As far as general hospitalizations go, the South Zone again came in third place, behind the Central Zone and Edmonton Zone.
|Q4 2020||Q1 2021||Q2 2021||Q3 2021||Q4 2021||Q1 2022|
Remember, these numbers include not just Lethbridge, so it’s difficult to say if the UCP defunding the SCS affected emergency department visits or hospitalizations specifically at the Chinook Regional Hospital.
During the first quarter of 2022, as I reported in April, EMS responded to a record number of calls in both January and February, compared to the previous 4 years.
Not only that, but the first quarter of 2022 saw the most EMS responses to opioid-related events than any other first quarter since 2018. In fact, it was the fourth highest number of any quarter during that period.
The previous quarter—October through December of 2021—also saw record-breaking numbers of EMS responses..
As well, during the 12 months since the SCS closed down in August 2020, Lethbridge saw 358 opioid-related events that EMS have responded to. This is the highest number of such events during the same period over the previous 3 years.
|Sep 2018–Aug 2019||236|
|Sep 2019–Aug 2020||269|
|Sep 2020–Aug 2021||358|
Between September 2021 and March 2022, EMS have responded to 230 events already, just 7 away from passing the 2018–2019 year, and there are still 5 months left.
That averages out to about 32.86 per month. If that rate continues over the next 5 months, Lethbridge EMS may see a new record of 394 events, and may even top 400.
And finally, we come to SCS usage.
Technically speaking, Lethbridge isn’t completely absent of any supervised consumption facilities. The UCP chose to replace the 21-seat (13 injection, 8 inhalation) supervised consumption site with a remodeled RV that has 3 seats. And that’s just for injection. It has no inhalation capacity, unlike the defunded SCS location.
During the first quarter of 2022, the mobile SCS van saw 12,157 visits. Here’s how that compares to the first quarter in previous years.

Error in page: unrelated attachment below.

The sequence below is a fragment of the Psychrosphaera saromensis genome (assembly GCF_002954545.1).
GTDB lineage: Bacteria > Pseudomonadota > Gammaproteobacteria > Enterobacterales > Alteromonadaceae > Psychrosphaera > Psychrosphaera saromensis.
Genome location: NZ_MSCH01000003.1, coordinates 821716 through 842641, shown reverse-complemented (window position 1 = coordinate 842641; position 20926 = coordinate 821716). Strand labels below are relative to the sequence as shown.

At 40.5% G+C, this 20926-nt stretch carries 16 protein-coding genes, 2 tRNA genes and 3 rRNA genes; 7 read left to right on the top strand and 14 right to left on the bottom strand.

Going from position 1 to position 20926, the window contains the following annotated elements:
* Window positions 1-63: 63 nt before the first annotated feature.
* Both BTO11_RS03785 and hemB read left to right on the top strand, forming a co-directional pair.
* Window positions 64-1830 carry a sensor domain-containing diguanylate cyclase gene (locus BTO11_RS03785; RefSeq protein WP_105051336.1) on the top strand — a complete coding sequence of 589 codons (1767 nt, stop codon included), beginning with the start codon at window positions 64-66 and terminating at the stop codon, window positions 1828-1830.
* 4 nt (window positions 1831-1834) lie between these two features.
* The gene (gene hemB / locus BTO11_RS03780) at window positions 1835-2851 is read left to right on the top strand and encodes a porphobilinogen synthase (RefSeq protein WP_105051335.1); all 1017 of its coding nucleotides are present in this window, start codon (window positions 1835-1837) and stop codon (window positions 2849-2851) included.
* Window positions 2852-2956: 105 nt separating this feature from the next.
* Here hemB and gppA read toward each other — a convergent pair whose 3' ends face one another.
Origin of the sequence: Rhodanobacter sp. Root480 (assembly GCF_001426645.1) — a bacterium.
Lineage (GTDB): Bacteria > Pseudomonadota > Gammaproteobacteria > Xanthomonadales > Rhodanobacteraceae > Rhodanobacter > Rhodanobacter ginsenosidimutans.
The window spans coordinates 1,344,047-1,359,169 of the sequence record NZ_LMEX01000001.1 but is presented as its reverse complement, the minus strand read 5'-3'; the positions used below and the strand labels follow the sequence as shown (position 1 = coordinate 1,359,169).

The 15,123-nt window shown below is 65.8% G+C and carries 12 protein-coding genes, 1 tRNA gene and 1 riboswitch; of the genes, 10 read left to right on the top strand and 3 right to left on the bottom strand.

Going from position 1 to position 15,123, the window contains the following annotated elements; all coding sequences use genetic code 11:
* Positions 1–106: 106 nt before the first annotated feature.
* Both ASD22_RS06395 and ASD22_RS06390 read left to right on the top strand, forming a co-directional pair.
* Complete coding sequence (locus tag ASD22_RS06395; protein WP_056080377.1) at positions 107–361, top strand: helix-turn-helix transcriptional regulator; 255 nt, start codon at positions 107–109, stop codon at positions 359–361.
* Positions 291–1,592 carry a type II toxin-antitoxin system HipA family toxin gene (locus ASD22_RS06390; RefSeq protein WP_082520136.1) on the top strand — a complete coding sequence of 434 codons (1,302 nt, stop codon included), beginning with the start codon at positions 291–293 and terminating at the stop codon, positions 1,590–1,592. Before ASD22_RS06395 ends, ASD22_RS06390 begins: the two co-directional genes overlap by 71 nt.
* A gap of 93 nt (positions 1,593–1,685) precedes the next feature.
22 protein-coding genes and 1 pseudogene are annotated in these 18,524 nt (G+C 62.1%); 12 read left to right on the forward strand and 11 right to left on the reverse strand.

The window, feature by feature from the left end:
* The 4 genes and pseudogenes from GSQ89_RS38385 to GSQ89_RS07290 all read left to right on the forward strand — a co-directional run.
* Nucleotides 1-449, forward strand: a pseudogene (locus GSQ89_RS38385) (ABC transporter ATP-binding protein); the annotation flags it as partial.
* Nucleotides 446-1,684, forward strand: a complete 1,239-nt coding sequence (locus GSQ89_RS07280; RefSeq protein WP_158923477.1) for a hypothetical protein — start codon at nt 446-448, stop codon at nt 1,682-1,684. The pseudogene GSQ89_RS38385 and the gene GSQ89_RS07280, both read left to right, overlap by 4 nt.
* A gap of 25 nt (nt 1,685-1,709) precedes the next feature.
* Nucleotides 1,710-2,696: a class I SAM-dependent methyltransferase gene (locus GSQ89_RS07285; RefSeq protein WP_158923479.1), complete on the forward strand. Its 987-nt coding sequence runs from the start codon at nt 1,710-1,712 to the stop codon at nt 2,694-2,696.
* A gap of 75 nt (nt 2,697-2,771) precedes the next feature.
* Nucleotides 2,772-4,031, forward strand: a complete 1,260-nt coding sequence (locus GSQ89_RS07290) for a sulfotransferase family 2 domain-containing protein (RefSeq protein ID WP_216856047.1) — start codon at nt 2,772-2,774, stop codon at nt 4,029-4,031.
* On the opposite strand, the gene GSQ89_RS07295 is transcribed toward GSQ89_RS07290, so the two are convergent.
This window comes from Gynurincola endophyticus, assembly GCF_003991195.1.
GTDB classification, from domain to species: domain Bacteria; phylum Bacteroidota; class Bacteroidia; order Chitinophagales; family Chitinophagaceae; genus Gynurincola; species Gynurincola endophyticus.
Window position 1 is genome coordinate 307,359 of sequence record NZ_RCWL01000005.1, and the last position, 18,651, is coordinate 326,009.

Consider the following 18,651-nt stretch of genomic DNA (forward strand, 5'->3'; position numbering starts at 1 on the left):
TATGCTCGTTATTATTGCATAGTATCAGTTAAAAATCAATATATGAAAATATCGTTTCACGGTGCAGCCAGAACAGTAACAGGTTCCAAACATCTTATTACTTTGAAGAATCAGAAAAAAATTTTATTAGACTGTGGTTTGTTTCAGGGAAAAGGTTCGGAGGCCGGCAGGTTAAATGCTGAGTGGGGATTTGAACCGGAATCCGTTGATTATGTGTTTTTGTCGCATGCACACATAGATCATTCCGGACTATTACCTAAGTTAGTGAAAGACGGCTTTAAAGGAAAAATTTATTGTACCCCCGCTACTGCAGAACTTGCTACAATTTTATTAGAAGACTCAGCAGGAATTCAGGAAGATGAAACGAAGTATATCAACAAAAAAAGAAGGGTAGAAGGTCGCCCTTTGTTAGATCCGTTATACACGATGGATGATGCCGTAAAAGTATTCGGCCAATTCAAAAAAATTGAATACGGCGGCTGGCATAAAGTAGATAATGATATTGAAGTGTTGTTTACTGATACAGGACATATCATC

The number of SCS visits has increased since the first quarter of the previous year, but they are still dramatically lower than when the much larger facility was open.
The number of unique visitors per month isn’t much better, being at its third lowest level (technically).
And while it shouldn’t be that shocking that if SCS visits are low, unique visitors will be low, too, these aren’t the only SCS metrics that have dropped in the last year.
So, while both the number of visitors and the number of visits have both increased in the first quarter of 2022, compared to the previous first quarter, the average number of visits each person makes to the SCS van has dropped. Even though more people are visiting it than a year ago, they’re using it far less frequently.
And the first quarter of 2022 saw the second lowest visit per visitor rate (35.1) since the UCP defunded the SCS. The lowest was in the previous quarter (the fourth quarter of 2021), when the visit per visitor rate was only 22.3.
How SCS usage affects everything else
Now that we have all that data on the table, what relationships can we draw? Well, we can look at the difference in deaths and EMS responses when SCS usage is high and when it’s low to see if there is any sort of connection between the three.
Here’s the number of deaths:
Here’s the number of EMS responses:
What we see in these charts is that the more supervised consumption services are used in Lethbridge, the fewer substance-related deaths and EMS responses.
The higher the number of visits to the Lethbridge supervised consumption site, the lower the number of deaths and EMS responses. And the reverse is also true: as visits dropped, deaths and EMS responses increased.
That wasn’t quite the same for the number of visitors: the relationship between the number of visitors seemed to have little effect on deaths or EMS.
However, the frequency at which the average visitor used the SCS had an inverse relationship with both death and EMS responses. The more often the average visitor used the SCS, the lower the number of deaths and EMS responses, and like the first usage stats, the reverse was also true.
Defunding the SCS and replacing it with only 14% of its capacity is directly connected to more deaths in Lethbridge and a greater burden on Lethbridge’s emergency services.